The pace and volatility of trading has never been as fast as it is today, and retailers are all too conscious of the need to be quicker and smarter with their decision making. Yet as retail teams face the reality of a smaller workforce, there comes the inevitable questions – how can I do more with less? Where can we streamline? Automation of processes to accelerate decision making is the obvious answer, yet there is still a lot of resistance and discomfort about moving in this direction. Particularly with pricing and promotions, where retailers often have teams of experts managing this function, there is a political sensitivity around replacing the human element with data science and machine learning capabilities.
But like it or not, automation will be the game changer that enables early adopters to create competitive advantage through their pricing and promotions efficiencies (just look at Amazon and Alibaba). Not just science and retail tech for the big boys, there are opportunities for all retailers to automate elements of their pricing and promotions. Here are four areas where I think we will see the biggest impact:
Price and Promotions Strategy
The inherent problem with strategic planning is that for many retailers the supporting insight is conducted on an infrequent basis, is not data-driven, and is divorced from operations. And how useful is it really if it sits in a static spreadsheet and is looked at once a year? By automating strategic insights such as customer segmentations which customers are most valuable to your business, key value items (which lines do you need to be price competitive on), price and promotion roles for individual SKUs (which products should be ‘everyday low price’) and the right promotional tactics for each product line (how should you be promoting different products), retailers can be more agile with their decision making, and answer the “difficult” questions with the confidence of up-to-date data supporting their insights.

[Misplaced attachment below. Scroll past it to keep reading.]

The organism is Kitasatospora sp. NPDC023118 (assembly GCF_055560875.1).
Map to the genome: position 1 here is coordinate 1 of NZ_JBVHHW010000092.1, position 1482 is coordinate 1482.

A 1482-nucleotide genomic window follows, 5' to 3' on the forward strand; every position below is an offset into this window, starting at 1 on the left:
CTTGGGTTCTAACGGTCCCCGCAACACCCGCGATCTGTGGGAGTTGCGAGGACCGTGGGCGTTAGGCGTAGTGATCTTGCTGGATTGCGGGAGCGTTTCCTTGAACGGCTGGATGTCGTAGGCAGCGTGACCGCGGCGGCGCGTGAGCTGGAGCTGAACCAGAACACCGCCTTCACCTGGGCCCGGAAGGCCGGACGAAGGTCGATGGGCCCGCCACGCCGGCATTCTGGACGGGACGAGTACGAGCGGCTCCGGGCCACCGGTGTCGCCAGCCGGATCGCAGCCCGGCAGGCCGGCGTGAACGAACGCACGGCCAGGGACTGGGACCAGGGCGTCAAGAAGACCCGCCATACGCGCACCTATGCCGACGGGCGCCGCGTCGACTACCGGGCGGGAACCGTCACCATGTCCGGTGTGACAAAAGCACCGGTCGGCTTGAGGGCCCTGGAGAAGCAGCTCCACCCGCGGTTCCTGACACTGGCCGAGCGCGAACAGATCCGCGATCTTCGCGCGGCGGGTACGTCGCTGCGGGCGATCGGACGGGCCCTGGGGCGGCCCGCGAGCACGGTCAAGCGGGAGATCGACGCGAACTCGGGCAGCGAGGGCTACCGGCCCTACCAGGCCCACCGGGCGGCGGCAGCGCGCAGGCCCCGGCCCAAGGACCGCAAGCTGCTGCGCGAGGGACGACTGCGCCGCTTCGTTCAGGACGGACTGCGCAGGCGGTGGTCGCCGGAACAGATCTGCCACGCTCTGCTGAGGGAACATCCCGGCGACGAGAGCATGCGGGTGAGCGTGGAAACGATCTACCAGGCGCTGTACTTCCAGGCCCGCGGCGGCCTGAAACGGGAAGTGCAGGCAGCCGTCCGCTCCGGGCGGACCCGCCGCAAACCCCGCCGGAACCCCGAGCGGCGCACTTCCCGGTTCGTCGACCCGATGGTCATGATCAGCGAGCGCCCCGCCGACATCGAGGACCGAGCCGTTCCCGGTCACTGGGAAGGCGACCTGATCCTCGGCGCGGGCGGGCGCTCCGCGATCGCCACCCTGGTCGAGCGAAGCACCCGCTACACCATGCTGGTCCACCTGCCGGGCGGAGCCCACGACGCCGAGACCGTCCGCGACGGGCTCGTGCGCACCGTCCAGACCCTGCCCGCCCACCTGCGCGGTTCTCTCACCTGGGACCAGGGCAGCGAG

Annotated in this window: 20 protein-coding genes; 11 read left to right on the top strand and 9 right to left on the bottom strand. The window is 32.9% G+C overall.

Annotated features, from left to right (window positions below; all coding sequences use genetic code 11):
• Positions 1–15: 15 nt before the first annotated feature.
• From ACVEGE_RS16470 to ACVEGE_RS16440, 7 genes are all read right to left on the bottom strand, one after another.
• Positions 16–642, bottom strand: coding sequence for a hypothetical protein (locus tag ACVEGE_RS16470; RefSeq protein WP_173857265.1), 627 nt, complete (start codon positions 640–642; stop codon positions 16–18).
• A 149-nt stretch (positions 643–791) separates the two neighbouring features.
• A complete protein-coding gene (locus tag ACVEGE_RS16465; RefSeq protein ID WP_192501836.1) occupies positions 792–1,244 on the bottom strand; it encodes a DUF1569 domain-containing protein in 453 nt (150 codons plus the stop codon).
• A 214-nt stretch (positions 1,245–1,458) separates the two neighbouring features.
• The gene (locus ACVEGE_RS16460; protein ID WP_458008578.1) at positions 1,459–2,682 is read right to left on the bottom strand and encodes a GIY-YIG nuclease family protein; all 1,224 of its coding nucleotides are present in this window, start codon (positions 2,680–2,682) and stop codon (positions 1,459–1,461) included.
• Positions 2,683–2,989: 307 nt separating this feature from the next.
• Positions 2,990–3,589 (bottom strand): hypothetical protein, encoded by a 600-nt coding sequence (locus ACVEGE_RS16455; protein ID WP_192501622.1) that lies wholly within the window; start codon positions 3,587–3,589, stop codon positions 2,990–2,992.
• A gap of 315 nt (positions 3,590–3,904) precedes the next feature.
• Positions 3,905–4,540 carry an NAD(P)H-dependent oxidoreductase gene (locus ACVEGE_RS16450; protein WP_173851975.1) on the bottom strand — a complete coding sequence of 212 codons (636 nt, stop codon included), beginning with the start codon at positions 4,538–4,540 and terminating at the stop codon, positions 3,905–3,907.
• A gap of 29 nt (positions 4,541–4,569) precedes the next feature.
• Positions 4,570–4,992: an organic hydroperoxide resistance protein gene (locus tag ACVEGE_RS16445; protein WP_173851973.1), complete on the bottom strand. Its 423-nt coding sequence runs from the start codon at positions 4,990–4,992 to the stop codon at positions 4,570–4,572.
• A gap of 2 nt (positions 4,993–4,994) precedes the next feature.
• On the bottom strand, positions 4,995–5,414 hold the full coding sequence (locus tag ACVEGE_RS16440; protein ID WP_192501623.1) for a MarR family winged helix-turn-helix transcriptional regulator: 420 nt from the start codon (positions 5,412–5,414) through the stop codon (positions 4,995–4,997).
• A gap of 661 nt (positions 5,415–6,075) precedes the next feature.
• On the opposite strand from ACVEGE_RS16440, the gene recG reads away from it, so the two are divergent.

Changing prices can be a slow and manual process, often limited to simplistic reactions (e.g. “we’re just going to price-match on these lines”). Many retailers suffer from low-accuracy forecasts and with margins so tight, making wrong pricing decisions can be nothing short of disastrous – both from a financial and reputation perspective. Efficiencies can be created by speeding up the process through automated re-pricing. This could be based on triggers that the retailer chooses (e.g. competitor price changes or cost price changes).
Prescriptive science could also bring new capabilities to pricing teams, avoiding the guesswork about how to price a range of products. Given everything retailers know about price elasticity, halo pricing and cannibalization, using mathematical price optimization to hit financial and customer goals should be a given.
Nothing is static in retailing. The relationship between SKUs changes, customer behavior changes, the market changes. So why aren’t retailers updating their price elasticities every week? There’s no reason why you can’t set smart rules that “autocorrect” prices with market conditions and your business objectives firmly in mind.